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Estate Planning and Family Members with Disabilities


The purpose of estate planning is generally two-fold: one, to bring clarity to the distribution of one’s estate after death, and two, to safeguard the financial security of one’s family for as long as possible. This often entails determining if some family members will need more support due to unique issues, and a family member with a disability is certainly one situation in which special consideration should be given to how they will be cared for and financially supported once others are gone. One of the main concerns that an experienced estate planning attorney will address is how to leave the disabled individual financially secure without jeopardizing the government assistance most need to pay for necessities and obtain the medical care they need to manage their condition. Most of these programs are based upon need and have strict income and asset requirements that must be met at all times to retain benefits. Thus, making an outright gift to a disabled family member through an inheritance has a legitimate possibility of disqualifying them for the benefits he/she needs. Making arrangements for a disabled family member as part of an estate plan is one of those complicated situations that calls for the advice and guidance of an estate planning attorney to ensure one’s wishes and intentions are followed without triggering negative consequences for the recipient.

Special Needs Trust Generally

By far, the most common arrangement used to pass money and other assets to a disabled family member is a special needs trust. This type of trust places all the assets available for the disabled individual’s needs into the name of the trust, putting it out of the direct control of the disabled individual. Thus, these assets would not be considered for purposes of qualifying for government benefits, and thus, would not threaten his/her SSI or Medicaid support. The resources in the special needs trust are there to provide a reasonable standard living and non-essential comforts that would not be available on government benefits alone. A special needs trust can be established as either first- or third- party trusts.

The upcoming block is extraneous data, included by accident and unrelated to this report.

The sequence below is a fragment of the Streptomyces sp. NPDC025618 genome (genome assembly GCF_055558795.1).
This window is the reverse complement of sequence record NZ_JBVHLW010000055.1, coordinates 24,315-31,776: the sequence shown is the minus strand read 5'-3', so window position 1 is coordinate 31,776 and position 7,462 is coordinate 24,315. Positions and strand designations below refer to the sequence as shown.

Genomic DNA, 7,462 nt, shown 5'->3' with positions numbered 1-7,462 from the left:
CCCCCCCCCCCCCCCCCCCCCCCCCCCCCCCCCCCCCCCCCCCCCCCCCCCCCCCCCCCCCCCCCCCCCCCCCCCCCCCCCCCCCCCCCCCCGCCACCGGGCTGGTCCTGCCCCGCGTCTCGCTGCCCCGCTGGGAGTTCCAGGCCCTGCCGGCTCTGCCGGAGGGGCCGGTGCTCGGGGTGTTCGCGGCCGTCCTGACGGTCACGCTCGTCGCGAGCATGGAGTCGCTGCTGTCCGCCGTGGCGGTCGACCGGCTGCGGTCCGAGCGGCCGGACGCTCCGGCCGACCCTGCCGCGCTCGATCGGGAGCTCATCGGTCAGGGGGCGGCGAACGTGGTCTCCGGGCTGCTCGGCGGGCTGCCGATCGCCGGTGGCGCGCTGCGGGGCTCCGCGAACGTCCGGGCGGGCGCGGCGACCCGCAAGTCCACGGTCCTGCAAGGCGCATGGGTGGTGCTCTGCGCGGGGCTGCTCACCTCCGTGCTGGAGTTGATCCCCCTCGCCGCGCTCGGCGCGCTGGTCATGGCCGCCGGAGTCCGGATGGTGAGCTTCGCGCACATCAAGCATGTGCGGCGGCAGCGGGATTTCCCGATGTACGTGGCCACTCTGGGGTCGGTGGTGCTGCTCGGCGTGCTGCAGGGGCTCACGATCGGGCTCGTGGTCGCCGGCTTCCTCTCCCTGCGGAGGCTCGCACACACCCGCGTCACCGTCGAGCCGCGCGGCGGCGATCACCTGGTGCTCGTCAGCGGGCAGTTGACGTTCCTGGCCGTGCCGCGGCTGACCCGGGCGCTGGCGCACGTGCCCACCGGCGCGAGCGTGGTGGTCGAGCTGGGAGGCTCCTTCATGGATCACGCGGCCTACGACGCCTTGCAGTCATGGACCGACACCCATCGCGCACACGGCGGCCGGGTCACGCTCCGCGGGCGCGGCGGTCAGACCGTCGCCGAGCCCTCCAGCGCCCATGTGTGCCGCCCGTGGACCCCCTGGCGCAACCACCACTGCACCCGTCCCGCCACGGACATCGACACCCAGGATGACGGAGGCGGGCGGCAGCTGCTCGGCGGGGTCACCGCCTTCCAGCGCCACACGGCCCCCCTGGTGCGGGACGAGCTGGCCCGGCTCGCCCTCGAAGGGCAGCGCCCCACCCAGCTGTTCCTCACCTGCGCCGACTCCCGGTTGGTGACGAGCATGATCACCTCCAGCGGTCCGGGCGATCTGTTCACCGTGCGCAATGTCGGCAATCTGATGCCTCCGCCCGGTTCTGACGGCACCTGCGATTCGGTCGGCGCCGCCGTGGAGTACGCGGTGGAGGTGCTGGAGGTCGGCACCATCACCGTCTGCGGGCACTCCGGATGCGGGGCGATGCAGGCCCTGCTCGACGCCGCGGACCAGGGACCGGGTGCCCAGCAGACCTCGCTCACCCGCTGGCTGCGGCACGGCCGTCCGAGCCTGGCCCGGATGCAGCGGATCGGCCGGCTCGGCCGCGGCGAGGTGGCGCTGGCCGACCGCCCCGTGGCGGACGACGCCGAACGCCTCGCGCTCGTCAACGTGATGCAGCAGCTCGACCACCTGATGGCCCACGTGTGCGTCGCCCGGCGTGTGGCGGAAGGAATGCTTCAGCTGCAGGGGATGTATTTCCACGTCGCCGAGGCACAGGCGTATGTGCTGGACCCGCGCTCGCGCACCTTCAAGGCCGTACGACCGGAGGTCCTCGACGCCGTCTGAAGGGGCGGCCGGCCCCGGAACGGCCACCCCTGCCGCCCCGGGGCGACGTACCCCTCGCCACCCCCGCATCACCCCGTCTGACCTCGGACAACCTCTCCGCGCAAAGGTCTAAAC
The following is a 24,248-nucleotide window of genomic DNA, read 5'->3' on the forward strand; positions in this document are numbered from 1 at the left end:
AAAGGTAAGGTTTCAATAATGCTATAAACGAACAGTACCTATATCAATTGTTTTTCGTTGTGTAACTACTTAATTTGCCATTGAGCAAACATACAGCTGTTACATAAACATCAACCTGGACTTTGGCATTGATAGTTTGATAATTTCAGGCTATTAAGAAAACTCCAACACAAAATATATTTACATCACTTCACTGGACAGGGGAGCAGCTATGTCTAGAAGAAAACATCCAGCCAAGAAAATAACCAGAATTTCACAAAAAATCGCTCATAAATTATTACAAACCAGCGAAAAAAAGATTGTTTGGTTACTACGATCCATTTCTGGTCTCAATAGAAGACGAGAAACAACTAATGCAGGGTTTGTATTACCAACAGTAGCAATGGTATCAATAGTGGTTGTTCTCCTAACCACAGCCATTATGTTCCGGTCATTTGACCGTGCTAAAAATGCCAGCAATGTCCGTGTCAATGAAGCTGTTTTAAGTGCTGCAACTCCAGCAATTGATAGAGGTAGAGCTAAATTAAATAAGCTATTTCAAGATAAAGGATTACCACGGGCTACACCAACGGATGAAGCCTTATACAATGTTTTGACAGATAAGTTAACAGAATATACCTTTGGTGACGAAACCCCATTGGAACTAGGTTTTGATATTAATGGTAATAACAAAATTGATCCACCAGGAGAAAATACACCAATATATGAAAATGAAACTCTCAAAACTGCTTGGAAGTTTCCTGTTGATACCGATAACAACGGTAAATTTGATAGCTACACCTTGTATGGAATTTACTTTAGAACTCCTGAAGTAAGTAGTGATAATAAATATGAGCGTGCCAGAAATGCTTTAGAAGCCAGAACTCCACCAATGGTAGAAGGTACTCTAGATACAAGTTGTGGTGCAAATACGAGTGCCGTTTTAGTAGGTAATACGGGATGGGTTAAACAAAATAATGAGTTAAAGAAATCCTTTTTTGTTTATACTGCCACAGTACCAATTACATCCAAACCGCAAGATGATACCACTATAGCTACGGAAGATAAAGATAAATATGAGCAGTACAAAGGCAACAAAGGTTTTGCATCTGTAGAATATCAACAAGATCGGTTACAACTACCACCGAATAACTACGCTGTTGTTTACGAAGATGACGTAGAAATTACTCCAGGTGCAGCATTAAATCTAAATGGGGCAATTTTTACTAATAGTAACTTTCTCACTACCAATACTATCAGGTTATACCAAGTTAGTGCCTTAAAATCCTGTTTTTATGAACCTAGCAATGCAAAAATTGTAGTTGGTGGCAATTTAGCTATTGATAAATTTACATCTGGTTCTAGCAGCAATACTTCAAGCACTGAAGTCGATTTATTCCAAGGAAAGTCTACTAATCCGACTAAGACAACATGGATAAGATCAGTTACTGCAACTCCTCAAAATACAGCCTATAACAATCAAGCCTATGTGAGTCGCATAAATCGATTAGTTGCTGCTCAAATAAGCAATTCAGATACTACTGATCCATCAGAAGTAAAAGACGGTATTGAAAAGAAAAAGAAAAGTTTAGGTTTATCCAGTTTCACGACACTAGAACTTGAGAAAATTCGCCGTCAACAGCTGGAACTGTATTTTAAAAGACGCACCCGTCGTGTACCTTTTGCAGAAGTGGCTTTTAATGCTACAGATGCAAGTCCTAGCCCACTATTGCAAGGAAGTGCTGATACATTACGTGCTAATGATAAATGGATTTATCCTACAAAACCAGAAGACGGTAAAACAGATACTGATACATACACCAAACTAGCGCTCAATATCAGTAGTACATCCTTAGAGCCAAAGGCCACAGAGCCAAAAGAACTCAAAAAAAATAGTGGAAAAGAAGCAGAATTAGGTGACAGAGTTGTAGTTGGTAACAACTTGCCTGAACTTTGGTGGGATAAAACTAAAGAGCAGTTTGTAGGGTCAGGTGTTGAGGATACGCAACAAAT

First- and Third- Party Special Needs Trusts

Third party trusts are established by family members for the benefit of disabled relatives and are funded solely by others. They may be created as a testamentary trust and go into effect upon the death of the person creating and funding it, or they can be created during the creator’s lifetime and funded once or periodically. This arrangement should be planned for and executed sooner rather than later. There is no way to predict what life holds, and waiting until later in life to establish an estate plan could put the disabled relative at risk if something unexpected happens.

The other option is a first-party special needs trust, and this arrangement is funded directly by the disabled beneficiary, usually following a gift, inheritance, or accident/medical malpractice settlements. However, while these trusts will not disqualify a disabled individual from government benefits, they are subject to Medicaid liens by the state and will be seized to pay back monies the state paid for his/her medical care. Consequently, the better option, if available, is for a family member to establish a trust, as this is not subject to state liens, and any remaining assets left after the death of the disabled relative can be passed onto others for their benefit.

Get Help Today

Providing for your disabled spouse, child, or other loved one is a serious situation that should be addressed as soon as possible. The expenses associated with living with a disability are very high and all the support they can get is crucial. Clearwater estate planning attorney William Rambaum has decades of experience helping clients in Florida put together estate plans that protect their families in the long-term. Learn how this Oldsmar estate planning firm can help you by calling for an appointment today.


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